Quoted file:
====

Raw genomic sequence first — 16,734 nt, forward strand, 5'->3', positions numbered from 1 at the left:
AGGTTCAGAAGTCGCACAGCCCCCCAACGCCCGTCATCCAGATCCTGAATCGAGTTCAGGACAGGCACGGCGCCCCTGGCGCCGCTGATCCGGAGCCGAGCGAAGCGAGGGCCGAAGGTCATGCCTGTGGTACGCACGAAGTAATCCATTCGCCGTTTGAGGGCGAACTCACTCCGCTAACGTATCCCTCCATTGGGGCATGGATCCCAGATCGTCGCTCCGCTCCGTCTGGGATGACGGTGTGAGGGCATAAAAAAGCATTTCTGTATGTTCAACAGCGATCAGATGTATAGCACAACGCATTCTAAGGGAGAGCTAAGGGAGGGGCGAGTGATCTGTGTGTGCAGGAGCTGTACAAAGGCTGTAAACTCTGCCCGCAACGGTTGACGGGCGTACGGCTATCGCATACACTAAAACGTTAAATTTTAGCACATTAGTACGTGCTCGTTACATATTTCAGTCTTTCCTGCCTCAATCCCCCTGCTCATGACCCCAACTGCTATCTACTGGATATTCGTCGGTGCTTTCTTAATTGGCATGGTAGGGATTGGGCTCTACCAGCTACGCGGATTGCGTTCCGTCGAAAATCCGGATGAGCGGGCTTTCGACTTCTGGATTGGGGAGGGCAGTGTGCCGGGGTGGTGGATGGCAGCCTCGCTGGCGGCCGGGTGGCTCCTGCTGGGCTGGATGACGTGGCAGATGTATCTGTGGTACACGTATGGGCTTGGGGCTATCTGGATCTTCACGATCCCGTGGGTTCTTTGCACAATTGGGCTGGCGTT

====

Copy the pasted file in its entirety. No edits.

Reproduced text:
Raw genomic sequence first — 16,734 nt, forward strand, 5'->3', positions numbered from 1 at the left:
AGGTTCAGAAGTCGCACAGCCCCCCAACGCCCGTCATCCAGATCCTGAATCGAGTTCAGGACAGGCACGGCGCCCCTGGCGCCGCTGATCCGGAGCCGAGCGAAGCGAGGGCCGAAGGTCATGCCTGTGGTACGCACGAAGTAATCCATTCGCCGTTTGAGGGCGAACTCACTCCGCTAACGTATCCCTCCATTGGGGCATGGATCCCAGATCGTCGCTCCGCTCCGTCTGGGATGACGGTGTGAGGGCATAAAAAAGCATTTCTGTATGTTCAACAGCGATCAGATGTATAGCACAACGCATTCTAAGGGAGAGCTAAGGGAGGGGCGAGTGATCTGTGTGTGCAGGAGCTGTACAAAGGCTGTAAACTCTGCCCGCAACGGTTGACGGGCGTACGGCTATCGCATACACTAAAACGTTAAATTTTAGCACATTAGTACGTGCTCGTTACATATTTCAGTCTTTCCTGCCTCAATCCCCCTGCTCATGACCCCAACTGCTATCTACTGGATATTCGTCGGTGCTTTCTTAATTGGCATGGTAGGGATTGGGCTCTACCAGCTACGCGGATTGCGTTCCGTCGAAAATCCGGATGAGCGGGCTTTCGACTTCTGGATTGGGGAGGGCAGTGTGCCGGGGTGGTGGATGGCAGCCTCGCTGGCGGCCGGGTGGCTCCTGCTGGGCTGGATGACGTGGCAGATGTATCTGTGGTACACGTATGGGCTTGGGGCTATCTGGATCTTCACGATCCCGTGGGTTCTTTGCACAATTGGGCTGGCGTT